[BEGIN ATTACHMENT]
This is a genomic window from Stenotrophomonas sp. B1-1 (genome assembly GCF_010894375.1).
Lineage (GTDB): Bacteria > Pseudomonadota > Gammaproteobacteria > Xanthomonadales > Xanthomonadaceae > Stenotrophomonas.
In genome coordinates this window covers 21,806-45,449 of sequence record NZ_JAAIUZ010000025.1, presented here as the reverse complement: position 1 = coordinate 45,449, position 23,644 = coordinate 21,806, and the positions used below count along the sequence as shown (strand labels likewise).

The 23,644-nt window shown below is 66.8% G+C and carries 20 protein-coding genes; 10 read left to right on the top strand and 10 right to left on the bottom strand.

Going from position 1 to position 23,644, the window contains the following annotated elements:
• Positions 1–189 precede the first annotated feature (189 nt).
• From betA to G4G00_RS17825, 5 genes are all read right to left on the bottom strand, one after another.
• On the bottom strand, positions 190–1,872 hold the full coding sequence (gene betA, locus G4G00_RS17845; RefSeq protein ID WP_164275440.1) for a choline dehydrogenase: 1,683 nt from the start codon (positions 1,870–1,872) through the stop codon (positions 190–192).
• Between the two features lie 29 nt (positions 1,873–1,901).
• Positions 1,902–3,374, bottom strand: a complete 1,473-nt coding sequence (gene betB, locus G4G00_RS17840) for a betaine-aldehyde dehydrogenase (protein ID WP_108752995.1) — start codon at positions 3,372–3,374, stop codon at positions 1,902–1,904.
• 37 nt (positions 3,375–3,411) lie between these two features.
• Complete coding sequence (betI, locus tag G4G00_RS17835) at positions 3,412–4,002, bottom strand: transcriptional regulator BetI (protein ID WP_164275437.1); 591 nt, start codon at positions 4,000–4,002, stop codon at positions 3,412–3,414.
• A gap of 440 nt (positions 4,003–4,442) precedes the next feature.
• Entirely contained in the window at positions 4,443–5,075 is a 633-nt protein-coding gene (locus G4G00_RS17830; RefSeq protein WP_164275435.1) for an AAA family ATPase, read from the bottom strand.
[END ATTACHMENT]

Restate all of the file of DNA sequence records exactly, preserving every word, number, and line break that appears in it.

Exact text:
This is a genomic window from Stenotrophomonas sp. B1-1 (genome assembly GCF_010894375.1).
Lineage (GTDB): Bacteria > Pseudomonadota > Gammaproteobacteria > Xanthomonadales > Xanthomonadaceae > Stenotrophomonas.
In genome coordinates this window covers 21,806-45,449 of sequence record NZ_JAAIUZ010000025.1, presented here as the reverse complement: position 1 = coordinate 45,449, position 23,644 = coordinate 21,806, and the positions used below count along the sequence as shown (strand labels likewise).

The 23,644-nt window shown below is 66.8% G+C and carries 20 protein-coding genes; 10 read left to right on the top strand and 10 right to left on the bottom strand.

Going from position 1 to position 23,644, the window contains the following annotated elements:
• Positions 1–189 precede the first annotated feature (189 nt).
• From betA to G4G00_RS17825, 5 genes are all read right to left on the bottom strand, one after another.
• On the bottom strand, positions 190–1,872 hold the full coding sequence (gene betA, locus G4G00_RS17845; RefSeq protein ID WP_164275440.1) for a choline dehydrogenase: 1,683 nt from the start codon (positions 1,870–1,872) through the stop codon (positions 190–192).
• Between the two features lie 29 nt (positions 1,873–1,901).
• Positions 1,902–3,374, bottom strand: a complete 1,473-nt coding sequence (gene betB, locus G4G00_RS17840) for a betaine-aldehyde dehydrogenase (protein ID WP_108752995.1) — start codon at positions 3,372–3,374, stop codon at positions 1,902–1,904.
• 37 nt (positions 3,375–3,411) lie between these two features.
• Complete coding sequence (betI, locus tag G4G00_RS17835) at positions 3,412–4,002, bottom strand: transcriptional regulator BetI (protein ID WP_164275437.1); 591 nt, start codon at positions 4,000–4,002, stop codon at positions 3,412–3,414.
• A gap of 440 nt (positions 4,003–4,442) precedes the next feature.
• Entirely contained in the window at positions 4,443–5,075 is a 633-nt protein-coding gene (locus G4G00_RS17830; RefSeq protein WP_164275435.1) for an AAA family ATPase, read from the bottom strand.